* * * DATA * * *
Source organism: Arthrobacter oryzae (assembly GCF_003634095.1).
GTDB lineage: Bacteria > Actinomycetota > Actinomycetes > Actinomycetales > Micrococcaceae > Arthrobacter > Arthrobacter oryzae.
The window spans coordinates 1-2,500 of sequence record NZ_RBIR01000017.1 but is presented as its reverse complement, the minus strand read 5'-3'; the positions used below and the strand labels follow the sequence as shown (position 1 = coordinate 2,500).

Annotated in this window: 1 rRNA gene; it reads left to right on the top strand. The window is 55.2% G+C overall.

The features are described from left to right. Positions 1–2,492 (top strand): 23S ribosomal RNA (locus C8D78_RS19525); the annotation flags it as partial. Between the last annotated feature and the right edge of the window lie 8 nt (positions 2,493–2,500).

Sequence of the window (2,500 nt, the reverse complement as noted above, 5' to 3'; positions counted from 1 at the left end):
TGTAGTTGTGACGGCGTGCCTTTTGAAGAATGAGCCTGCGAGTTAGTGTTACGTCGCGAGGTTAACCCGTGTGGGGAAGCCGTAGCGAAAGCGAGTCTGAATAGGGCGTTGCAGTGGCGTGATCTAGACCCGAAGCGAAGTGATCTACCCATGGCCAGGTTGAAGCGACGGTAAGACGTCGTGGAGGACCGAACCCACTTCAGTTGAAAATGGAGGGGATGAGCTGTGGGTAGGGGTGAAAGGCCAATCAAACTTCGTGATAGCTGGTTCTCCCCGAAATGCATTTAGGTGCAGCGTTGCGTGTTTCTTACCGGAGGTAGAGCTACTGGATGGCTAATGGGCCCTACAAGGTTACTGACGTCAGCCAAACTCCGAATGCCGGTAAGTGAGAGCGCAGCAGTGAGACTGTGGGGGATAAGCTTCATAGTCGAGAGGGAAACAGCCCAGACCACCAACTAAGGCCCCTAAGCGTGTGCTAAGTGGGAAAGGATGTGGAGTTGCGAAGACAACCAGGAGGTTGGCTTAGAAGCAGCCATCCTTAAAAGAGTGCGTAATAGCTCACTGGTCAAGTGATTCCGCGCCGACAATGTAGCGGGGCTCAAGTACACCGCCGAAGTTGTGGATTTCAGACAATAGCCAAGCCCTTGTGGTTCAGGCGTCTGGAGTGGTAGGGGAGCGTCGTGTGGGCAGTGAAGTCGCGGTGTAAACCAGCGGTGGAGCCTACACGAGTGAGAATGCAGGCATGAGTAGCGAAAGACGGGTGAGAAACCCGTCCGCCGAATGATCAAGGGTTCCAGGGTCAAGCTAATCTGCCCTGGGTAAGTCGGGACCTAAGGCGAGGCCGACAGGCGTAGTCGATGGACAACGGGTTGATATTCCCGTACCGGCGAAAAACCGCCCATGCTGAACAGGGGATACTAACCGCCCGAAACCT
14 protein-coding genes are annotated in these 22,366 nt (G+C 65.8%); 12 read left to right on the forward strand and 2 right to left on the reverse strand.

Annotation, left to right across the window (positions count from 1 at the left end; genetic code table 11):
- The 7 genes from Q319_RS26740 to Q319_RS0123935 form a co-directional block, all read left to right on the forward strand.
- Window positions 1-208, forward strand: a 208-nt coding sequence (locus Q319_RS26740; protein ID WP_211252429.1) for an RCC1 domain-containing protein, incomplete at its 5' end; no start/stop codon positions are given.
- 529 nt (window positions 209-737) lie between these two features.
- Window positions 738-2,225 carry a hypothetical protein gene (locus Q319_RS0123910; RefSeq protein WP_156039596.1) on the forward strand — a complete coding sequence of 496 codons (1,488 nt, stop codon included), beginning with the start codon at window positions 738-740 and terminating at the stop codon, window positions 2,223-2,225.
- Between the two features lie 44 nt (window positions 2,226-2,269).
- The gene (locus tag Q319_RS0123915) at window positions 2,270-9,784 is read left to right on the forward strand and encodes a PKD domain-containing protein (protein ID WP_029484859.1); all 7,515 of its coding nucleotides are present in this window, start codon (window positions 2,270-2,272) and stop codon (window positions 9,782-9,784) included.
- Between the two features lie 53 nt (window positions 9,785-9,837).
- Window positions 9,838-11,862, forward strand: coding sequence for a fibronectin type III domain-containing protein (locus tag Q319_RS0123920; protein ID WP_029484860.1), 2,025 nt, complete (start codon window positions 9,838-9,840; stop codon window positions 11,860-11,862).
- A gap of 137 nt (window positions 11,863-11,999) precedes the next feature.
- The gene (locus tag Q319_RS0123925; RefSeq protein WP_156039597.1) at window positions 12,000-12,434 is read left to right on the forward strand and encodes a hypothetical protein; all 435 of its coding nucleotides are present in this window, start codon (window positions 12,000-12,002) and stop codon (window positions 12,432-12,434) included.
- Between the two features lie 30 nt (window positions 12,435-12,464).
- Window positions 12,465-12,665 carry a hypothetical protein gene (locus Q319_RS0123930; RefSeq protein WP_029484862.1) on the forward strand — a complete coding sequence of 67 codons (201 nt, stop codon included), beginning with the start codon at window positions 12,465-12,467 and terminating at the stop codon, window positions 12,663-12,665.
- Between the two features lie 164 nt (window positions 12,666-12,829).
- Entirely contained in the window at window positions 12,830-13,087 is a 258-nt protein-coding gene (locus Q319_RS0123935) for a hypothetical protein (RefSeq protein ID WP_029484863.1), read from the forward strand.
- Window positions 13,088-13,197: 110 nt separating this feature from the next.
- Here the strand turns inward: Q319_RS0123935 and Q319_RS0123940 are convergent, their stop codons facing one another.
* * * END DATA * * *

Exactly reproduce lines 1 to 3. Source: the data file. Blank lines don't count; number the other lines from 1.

Source organism: Arthrobacter oryzae (assembly GCF_003634095.1).
GTDB lineage: Bacteria > Actinomycetota > Actinomycetes > Actinomycetales > Micrococcaceae > Arthrobacter > Arthrobacter oryzae.
The window spans coordinates 1-2,500 of sequence record NZ_RBIR01000017.1 but is presented as its reverse complement, the minus strand read 5'-3'; the positions used below and the strand labels follow the sequence as shown (position 1 = coordinate 2,500).